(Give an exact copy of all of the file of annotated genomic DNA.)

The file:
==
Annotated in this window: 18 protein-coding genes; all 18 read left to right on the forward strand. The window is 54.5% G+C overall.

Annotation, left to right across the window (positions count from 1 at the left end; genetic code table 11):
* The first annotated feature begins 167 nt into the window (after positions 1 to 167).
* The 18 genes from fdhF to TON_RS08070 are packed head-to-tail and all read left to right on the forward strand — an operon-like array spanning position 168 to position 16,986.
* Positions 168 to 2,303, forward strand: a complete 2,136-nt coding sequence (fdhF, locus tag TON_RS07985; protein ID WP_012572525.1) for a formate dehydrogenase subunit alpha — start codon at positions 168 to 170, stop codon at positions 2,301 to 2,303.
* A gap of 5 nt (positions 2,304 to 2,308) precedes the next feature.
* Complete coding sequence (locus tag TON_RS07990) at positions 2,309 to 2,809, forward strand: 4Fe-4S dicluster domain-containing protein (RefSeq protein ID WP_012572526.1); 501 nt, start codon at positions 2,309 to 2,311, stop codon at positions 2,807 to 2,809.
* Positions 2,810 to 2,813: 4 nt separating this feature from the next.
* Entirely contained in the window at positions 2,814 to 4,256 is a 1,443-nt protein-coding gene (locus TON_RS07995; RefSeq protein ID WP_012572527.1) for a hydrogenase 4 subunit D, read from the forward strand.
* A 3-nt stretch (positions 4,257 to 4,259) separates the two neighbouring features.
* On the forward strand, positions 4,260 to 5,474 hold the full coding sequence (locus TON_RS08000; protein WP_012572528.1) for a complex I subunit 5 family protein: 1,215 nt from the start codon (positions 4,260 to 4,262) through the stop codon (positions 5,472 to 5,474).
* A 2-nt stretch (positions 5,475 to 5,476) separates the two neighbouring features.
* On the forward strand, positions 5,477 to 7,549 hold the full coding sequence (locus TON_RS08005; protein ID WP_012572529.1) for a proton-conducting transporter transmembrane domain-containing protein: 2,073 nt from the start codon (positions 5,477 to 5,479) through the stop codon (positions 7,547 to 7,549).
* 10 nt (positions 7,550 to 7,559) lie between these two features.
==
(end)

Annotated in this window: 18 protein-coding genes; all 18 read left to right on the forward strand. The window is 54.5% G+C overall.

Annotation, left to right across the window (positions count from 1 at the left end; genetic code table 11):
* The first annotated feature begins 167 nt into the window (after positions 1 to 167).
* The 18 genes from fdhF to TON_RS08070 are packed head-to-tail and all read left to right on the forward strand — an operon-like array spanning position 168 to position 16,986.
* Positions 168 to 2,303, forward strand: a complete 2,136-nt coding sequence (fdhF, locus tag TON_RS07985; protein ID WP_012572525.1) for a formate dehydrogenase subunit alpha — start codon at positions 168 to 170, stop codon at positions 2,301 to 2,303.
* A gap of 5 nt (positions 2,304 to 2,308) precedes the next feature.
* Complete coding sequence (locus tag TON_RS07990) at positions 2,309 to 2,809, forward strand: 4Fe-4S dicluster domain-containing protein (RefSeq protein ID WP_012572526.1); 501 nt, start codon at positions 2,309 to 2,311, stop codon at positions 2,807 to 2,809.
* Positions 2,810 to 2,813: 4 nt separating this feature from the next.
* Entirely contained in the window at positions 2,814 to 4,256 is a 1,443-nt protein-coding gene (locus TON_RS07995; RefSeq protein ID WP_012572527.1) for a hydrogenase 4 subunit D, read from the forward strand.
* A 3-nt stretch (positions 4,257 to 4,259) separates the two neighbouring features.
* On the forward strand, positions 4,260 to 5,474 hold the full coding sequence (locus TON_RS08000; protein WP_012572528.1) for a complex I subunit 5 family protein: 1,215 nt from the start codon (positions 4,260 to 4,262) through the stop codon (positions 5,472 to 5,474).
* A 2-nt stretch (positions 5,475 to 5,476) separates the two neighbouring features.
* On the forward strand, positions 5,477 to 7,549 hold the full coding sequence (locus TON_RS08005; protein ID WP_012572529.1) for a proton-conducting transporter transmembrane domain-containing protein: 2,073 nt from the start codon (positions 5,477 to 5,479) through the stop codon (positions 7,547 to 7,549).
* 10 nt (positions 7,550 to 7,559) lie between these two features.